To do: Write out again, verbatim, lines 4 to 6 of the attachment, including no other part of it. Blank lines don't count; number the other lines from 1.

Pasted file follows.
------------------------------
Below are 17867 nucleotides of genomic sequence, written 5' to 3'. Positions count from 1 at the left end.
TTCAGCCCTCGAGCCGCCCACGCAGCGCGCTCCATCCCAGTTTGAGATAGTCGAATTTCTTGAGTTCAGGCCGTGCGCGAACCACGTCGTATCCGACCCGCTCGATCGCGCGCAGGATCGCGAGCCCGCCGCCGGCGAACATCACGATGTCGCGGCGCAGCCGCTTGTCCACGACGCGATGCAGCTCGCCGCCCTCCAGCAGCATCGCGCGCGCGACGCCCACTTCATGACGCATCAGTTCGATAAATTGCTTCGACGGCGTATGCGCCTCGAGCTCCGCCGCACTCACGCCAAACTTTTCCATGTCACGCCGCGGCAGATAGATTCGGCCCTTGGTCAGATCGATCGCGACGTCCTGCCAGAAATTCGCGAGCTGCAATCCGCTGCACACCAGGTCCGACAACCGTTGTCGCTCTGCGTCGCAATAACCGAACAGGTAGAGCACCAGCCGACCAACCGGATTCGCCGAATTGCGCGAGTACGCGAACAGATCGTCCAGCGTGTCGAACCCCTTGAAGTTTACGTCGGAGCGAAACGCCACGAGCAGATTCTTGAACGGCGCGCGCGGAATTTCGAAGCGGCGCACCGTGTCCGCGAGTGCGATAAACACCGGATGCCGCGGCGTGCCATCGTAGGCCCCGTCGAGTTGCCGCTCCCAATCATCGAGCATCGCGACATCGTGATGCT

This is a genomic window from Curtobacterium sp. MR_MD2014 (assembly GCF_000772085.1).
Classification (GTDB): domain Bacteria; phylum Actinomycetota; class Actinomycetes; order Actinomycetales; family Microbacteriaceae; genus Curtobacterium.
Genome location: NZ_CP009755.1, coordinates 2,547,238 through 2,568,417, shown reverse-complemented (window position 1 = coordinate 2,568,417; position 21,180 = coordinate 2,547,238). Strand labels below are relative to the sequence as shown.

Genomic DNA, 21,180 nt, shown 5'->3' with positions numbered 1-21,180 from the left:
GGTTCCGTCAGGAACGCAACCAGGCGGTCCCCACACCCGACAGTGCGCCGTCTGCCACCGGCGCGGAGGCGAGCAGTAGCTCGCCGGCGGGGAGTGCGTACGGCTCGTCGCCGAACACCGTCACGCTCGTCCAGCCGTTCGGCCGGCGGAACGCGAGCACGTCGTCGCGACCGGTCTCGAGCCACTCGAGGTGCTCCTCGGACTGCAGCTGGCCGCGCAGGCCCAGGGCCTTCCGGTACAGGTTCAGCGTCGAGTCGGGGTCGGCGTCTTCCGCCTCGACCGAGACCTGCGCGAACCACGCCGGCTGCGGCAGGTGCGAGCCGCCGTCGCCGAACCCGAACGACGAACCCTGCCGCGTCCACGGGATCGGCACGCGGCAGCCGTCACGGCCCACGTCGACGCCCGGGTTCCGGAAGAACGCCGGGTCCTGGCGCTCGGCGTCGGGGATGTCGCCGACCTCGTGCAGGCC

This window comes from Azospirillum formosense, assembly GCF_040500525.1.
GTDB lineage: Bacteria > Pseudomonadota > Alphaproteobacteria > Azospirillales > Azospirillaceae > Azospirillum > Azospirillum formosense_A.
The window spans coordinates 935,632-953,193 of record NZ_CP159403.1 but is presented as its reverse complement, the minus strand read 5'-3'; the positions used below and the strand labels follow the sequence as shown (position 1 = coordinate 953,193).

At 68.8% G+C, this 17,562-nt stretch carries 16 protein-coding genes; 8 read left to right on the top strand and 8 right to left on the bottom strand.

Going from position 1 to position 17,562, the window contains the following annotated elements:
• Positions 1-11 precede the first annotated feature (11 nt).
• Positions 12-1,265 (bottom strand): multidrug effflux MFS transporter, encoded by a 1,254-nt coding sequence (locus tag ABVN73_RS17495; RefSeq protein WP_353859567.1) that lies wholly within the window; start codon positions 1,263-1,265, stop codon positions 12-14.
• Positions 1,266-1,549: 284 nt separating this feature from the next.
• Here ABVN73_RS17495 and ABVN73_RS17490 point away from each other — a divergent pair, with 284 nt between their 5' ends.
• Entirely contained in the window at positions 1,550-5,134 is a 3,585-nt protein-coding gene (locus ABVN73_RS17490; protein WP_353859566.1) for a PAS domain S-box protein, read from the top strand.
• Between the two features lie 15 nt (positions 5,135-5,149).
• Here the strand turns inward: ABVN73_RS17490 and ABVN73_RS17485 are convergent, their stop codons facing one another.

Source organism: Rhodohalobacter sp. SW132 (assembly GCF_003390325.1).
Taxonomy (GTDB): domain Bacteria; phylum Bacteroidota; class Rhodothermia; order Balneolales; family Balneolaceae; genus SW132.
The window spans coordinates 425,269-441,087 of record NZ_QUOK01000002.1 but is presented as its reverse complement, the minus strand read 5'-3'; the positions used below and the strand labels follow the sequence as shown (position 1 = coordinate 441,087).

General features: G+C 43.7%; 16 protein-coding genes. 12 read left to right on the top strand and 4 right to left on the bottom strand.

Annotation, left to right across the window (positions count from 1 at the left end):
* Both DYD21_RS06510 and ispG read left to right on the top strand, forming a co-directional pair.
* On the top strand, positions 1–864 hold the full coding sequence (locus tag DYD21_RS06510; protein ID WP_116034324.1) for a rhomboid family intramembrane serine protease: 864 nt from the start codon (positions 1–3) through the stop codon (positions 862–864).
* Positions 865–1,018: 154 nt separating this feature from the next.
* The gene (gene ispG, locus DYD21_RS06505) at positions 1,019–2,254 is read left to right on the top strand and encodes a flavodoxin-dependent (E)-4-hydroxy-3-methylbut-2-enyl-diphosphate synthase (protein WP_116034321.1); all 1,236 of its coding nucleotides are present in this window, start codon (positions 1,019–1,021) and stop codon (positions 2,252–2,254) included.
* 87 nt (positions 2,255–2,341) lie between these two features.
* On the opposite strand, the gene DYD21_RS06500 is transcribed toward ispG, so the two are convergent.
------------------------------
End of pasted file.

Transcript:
Classification (GTDB): domain Bacteria; phylum Actinomycetota; class Actinomycetes; order Actinomycetales; family Microbacteriaceae; genus Curtobacterium.
Genome location: NZ_CP009755.1, coordinates 2,547,238 through 2,568,417, shown reverse-complemented (window position 1 = coordinate 2,568,417; position 21,180 = coordinate 2,547,238). Strand labels below are relative to the sequence as shown.

Genomic DNA, 21,180 nt, shown 5'->3' with positions numbered 1-21,180 from the left: